Texas Supreme Court hears case against state pro-life laws
The state’s nine supreme court justices on Tuesday considered whether to apply a temporary injunction ordered in August by a lower court judge. The injunction would expand exceptions to the state’s pro-life laws, as well as give doctors greater discretion to perform abortions if they determine that a woman’s health is threatened or an unborn baby has a potentially fatal condition. The injunction “could open the door far more widely than you're acknowledging,” Justice Jimmy Blacklock said during arguments Tuesday. Attorney General Ken Paxton’s office had appealed the lower court’s decision the same day it was released. Current laws in Texas protect babies at all stages of pregnancy unless an abortion is deemed medically necessary to save the mother’s life.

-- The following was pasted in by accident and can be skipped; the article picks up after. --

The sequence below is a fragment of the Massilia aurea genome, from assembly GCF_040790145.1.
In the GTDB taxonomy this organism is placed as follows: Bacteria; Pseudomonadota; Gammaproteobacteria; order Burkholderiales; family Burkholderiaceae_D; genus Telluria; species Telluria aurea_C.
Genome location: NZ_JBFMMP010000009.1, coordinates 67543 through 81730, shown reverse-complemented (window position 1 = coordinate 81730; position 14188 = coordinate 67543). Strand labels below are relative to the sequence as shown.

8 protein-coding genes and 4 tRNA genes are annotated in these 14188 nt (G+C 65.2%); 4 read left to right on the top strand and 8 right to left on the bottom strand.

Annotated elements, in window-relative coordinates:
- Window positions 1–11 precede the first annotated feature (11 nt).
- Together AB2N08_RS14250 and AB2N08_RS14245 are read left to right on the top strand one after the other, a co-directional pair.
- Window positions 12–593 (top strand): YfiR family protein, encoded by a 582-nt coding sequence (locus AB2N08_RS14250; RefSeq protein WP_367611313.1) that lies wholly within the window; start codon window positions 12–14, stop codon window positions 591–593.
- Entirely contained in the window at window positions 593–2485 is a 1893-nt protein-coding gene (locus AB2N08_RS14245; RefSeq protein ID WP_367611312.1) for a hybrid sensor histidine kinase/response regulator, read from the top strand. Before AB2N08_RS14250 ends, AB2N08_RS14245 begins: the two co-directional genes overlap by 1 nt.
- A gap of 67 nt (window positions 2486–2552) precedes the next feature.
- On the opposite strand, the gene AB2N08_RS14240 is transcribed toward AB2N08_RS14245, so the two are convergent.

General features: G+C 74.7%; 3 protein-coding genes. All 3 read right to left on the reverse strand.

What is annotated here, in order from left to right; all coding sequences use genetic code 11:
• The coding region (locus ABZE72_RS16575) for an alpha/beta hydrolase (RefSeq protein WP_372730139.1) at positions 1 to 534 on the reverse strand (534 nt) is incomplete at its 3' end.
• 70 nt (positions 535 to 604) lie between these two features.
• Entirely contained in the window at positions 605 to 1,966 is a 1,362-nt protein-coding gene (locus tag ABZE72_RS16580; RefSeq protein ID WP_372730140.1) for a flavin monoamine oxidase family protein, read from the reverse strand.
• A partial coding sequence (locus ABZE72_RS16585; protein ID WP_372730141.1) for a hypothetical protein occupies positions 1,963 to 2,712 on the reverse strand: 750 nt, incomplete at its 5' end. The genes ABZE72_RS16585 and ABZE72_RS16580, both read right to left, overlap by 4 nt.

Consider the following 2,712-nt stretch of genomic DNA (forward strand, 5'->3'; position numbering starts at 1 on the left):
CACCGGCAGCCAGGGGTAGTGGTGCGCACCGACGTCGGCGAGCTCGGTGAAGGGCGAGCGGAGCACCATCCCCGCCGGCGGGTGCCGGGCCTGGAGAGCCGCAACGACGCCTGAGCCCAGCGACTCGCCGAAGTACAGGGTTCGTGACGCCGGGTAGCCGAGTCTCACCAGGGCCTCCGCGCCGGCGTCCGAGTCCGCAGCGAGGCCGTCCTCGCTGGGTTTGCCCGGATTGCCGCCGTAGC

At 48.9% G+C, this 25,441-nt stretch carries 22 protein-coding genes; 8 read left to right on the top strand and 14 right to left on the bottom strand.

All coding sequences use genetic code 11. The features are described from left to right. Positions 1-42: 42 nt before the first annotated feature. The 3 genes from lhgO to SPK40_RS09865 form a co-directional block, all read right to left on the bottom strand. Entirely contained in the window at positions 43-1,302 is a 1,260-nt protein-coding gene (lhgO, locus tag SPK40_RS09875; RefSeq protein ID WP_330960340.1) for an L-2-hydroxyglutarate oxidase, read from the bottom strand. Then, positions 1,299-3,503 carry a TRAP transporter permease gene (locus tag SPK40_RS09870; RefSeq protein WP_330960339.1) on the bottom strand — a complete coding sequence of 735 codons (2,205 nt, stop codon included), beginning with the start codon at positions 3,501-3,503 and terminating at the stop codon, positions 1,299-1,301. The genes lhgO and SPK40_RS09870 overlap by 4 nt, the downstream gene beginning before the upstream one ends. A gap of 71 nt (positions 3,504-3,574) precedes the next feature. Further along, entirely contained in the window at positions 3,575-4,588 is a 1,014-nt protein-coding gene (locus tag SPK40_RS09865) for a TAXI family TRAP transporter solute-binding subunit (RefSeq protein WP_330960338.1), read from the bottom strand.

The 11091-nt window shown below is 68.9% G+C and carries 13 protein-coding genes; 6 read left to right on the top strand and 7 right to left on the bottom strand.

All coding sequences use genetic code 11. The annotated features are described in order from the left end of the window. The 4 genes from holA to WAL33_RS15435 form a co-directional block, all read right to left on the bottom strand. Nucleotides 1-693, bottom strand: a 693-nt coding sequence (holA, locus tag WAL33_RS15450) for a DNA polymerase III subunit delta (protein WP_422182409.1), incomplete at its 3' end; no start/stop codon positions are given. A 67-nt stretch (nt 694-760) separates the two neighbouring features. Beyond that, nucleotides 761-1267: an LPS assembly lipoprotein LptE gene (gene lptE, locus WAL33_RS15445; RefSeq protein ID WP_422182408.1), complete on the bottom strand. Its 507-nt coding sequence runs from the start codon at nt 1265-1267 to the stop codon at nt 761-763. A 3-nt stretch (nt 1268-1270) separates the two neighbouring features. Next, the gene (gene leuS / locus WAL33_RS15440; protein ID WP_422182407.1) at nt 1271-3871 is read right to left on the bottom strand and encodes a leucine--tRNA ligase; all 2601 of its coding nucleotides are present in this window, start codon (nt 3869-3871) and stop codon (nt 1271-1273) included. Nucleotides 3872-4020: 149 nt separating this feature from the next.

Who are the plaintiffs? The Center for Reproductive Rights in March filed the lawsuit with seven plaintiffs and argued the medical exceptions in the state’s laws were too narrow to protect women with complicated pregnancies. The plaintiffs now include two doctors and 20 women who claim their lives were put at risk when they experienced pregnancy complications and tried to get abortions.
Dig deeper: Read Leah Savas’ report in WORLD Magazine about the Texas lawsuit being filed.
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